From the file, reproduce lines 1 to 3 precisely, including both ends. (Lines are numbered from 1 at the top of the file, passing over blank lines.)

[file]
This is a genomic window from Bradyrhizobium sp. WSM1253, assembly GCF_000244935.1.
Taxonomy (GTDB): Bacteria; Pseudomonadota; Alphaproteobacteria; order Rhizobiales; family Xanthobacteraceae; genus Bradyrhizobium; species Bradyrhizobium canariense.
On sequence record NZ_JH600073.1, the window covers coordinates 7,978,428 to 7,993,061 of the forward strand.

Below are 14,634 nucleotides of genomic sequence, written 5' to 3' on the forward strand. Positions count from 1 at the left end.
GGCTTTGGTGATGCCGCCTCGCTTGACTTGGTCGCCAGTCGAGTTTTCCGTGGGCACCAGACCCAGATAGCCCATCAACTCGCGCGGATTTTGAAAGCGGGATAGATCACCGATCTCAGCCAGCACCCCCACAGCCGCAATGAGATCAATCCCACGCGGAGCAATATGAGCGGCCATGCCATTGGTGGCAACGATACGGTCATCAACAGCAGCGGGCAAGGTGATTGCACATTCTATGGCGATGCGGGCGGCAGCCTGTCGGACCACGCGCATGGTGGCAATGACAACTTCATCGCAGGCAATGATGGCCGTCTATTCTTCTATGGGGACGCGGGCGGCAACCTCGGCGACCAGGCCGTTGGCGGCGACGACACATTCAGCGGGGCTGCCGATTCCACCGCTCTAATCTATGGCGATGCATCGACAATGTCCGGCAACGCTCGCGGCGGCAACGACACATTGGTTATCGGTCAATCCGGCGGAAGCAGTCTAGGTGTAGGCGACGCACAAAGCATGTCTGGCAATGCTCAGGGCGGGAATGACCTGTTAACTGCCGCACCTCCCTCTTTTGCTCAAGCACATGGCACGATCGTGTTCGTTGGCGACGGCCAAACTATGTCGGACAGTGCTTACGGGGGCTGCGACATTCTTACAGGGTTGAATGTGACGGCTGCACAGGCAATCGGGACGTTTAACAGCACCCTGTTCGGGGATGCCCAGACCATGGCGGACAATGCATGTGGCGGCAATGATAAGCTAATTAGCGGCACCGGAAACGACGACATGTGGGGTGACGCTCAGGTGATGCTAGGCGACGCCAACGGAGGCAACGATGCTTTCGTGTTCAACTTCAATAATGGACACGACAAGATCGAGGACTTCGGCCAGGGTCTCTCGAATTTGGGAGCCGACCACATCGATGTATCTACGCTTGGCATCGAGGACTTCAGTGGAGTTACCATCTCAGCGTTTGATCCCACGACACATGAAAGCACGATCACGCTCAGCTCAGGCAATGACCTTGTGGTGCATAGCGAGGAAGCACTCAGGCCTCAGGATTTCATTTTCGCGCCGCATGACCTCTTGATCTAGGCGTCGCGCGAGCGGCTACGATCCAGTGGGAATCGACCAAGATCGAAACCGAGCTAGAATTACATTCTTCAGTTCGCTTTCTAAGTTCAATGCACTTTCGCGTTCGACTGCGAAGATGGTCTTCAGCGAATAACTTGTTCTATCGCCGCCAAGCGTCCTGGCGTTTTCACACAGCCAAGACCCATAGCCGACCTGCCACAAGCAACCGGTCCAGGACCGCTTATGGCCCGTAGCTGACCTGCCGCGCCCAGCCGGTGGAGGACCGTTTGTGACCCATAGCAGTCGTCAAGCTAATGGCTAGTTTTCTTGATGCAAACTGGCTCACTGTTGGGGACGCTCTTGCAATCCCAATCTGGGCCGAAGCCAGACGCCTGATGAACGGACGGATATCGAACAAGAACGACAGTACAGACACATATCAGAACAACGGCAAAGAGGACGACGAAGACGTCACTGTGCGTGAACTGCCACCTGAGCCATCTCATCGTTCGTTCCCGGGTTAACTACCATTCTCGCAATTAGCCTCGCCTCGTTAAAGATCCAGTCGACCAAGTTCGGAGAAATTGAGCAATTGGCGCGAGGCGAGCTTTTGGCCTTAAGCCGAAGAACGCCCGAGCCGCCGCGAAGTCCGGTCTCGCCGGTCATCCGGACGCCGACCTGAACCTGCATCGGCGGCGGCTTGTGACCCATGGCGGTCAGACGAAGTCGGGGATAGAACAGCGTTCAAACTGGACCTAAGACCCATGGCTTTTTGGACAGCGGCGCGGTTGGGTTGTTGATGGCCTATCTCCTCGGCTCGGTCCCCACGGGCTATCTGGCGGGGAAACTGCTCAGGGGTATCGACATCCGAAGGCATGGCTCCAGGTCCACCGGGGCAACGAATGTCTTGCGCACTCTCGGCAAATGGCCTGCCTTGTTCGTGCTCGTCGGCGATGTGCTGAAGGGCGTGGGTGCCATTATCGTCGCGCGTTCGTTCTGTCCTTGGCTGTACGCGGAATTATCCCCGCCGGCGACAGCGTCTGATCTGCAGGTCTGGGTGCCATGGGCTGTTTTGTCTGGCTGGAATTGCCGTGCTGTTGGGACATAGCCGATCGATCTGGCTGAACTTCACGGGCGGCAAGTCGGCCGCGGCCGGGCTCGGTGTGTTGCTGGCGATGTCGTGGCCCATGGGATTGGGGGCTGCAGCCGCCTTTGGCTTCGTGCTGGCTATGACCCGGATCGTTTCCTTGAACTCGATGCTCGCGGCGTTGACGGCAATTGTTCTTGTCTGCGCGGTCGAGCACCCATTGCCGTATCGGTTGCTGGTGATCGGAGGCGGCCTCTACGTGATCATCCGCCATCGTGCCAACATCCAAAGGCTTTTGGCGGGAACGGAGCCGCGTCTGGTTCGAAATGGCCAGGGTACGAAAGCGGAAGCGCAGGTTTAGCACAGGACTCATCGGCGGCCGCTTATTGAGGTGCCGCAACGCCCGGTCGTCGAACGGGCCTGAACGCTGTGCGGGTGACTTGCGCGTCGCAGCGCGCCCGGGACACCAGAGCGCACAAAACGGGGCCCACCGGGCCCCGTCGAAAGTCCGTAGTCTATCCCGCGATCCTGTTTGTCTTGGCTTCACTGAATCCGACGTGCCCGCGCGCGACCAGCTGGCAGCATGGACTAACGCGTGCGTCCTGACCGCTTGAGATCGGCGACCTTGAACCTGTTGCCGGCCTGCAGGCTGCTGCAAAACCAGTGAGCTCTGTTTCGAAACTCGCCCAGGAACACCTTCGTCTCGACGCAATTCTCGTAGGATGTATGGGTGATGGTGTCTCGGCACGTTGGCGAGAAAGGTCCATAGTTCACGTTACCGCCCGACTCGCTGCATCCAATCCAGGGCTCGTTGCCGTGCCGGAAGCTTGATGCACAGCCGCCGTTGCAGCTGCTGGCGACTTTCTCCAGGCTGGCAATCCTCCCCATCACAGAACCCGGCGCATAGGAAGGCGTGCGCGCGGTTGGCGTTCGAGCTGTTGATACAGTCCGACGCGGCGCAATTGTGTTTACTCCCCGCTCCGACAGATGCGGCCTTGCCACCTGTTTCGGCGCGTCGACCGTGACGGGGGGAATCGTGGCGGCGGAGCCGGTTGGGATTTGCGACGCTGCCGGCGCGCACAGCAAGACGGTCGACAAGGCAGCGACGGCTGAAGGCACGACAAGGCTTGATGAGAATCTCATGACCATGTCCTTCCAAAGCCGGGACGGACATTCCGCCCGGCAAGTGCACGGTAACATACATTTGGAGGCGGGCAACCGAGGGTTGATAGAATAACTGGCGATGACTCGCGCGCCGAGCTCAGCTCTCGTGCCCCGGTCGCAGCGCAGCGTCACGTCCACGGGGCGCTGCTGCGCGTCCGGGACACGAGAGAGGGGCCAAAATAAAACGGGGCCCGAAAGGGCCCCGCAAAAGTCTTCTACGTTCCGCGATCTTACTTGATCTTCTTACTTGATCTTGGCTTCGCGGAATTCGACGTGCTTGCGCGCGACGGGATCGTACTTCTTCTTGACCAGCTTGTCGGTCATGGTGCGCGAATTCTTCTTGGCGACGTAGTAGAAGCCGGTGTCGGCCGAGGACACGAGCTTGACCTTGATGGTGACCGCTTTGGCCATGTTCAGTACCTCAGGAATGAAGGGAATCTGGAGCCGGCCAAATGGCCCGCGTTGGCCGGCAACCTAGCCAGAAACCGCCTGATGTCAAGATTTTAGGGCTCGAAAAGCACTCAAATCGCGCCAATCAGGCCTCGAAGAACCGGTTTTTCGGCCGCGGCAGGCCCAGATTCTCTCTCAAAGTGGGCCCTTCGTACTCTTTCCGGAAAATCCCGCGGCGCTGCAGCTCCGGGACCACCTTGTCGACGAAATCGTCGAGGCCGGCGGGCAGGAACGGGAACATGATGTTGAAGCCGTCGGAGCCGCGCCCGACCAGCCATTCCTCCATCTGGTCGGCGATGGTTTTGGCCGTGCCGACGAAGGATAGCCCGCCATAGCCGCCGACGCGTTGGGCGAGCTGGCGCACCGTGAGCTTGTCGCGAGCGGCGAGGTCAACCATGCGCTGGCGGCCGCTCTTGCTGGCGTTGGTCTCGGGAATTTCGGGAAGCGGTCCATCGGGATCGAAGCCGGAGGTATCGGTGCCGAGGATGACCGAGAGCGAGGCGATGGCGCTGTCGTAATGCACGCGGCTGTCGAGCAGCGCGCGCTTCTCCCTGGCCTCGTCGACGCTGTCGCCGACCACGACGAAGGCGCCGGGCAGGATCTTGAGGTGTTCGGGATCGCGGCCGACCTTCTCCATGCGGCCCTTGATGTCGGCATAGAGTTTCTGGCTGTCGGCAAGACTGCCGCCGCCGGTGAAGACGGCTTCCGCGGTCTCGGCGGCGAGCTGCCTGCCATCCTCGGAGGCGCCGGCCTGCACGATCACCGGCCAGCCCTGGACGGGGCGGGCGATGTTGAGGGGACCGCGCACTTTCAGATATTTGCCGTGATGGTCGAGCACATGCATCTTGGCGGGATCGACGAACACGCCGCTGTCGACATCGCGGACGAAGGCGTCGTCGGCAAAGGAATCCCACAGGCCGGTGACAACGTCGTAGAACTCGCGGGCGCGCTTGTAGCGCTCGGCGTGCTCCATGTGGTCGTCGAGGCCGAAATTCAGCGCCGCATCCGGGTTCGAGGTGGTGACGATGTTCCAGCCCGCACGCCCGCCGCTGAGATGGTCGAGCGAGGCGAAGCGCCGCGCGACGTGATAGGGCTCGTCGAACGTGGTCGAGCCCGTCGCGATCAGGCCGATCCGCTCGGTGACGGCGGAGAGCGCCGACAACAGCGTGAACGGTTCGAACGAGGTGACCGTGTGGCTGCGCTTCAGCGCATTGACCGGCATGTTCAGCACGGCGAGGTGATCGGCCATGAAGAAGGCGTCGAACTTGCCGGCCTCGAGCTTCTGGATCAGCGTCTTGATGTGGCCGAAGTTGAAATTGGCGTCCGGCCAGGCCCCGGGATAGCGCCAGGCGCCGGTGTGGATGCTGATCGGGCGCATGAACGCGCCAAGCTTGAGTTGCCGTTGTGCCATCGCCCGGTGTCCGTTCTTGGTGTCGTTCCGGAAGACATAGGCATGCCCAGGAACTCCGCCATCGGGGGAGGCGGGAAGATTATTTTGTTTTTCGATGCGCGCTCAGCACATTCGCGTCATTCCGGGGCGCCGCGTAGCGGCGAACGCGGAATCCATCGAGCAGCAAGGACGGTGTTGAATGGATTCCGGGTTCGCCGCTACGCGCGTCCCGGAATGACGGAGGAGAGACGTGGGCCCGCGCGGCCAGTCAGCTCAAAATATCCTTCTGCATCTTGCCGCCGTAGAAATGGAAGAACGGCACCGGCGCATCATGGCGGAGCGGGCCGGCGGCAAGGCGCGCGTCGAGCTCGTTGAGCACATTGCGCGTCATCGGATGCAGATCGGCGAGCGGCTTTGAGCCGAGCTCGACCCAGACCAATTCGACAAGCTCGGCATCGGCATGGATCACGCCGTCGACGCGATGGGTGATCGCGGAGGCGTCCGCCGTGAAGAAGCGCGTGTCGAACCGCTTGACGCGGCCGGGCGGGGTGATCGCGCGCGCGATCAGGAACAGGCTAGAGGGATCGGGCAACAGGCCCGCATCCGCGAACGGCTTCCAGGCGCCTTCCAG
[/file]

This is a genomic window from Bradyrhizobium sp. WSM1253, assembly GCF_000244935.1.
Taxonomy (GTDB): Bacteria; Pseudomonadota; Alphaproteobacteria; order Rhizobiales; family Xanthobacteraceae; genus Bradyrhizobium; species Bradyrhizobium canariense.
On sequence record NZ_JH600073.1, the window covers coordinates 7,978,428 to 7,993,061 of the forward strand.